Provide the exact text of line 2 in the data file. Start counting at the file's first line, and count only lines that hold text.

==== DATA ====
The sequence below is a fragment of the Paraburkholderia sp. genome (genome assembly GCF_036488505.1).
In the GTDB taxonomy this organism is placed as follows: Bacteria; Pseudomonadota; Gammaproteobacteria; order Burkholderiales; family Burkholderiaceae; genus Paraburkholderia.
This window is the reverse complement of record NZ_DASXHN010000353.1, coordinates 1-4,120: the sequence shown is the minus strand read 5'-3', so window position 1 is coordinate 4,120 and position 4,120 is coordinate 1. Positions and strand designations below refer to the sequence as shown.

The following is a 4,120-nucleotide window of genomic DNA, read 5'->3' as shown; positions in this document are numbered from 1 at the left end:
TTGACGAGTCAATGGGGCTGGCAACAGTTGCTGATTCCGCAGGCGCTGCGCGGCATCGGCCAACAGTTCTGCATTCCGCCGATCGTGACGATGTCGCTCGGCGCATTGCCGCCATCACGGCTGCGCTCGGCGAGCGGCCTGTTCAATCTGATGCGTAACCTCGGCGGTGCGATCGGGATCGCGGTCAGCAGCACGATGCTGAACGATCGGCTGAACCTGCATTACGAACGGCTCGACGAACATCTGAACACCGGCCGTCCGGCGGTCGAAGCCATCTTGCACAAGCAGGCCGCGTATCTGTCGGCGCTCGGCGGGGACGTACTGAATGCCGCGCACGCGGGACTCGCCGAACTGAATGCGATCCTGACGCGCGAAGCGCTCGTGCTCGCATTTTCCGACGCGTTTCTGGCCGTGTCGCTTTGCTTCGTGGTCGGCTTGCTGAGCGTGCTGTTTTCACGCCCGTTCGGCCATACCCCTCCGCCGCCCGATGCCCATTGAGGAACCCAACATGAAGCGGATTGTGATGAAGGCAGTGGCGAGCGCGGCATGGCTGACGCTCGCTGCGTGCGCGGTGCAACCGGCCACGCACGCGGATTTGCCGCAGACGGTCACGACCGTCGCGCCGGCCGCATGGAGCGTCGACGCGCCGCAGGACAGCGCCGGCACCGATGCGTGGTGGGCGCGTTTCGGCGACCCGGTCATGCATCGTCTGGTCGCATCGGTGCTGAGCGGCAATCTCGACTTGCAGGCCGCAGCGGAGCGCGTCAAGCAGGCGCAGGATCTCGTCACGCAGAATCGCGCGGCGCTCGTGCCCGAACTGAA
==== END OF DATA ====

In the GTDB taxonomy this organism is placed as follows: Bacteria; Pseudomonadota; Gammaproteobacteria; order Burkholderiales; family Burkholderiaceae; genus Paraburkholderia.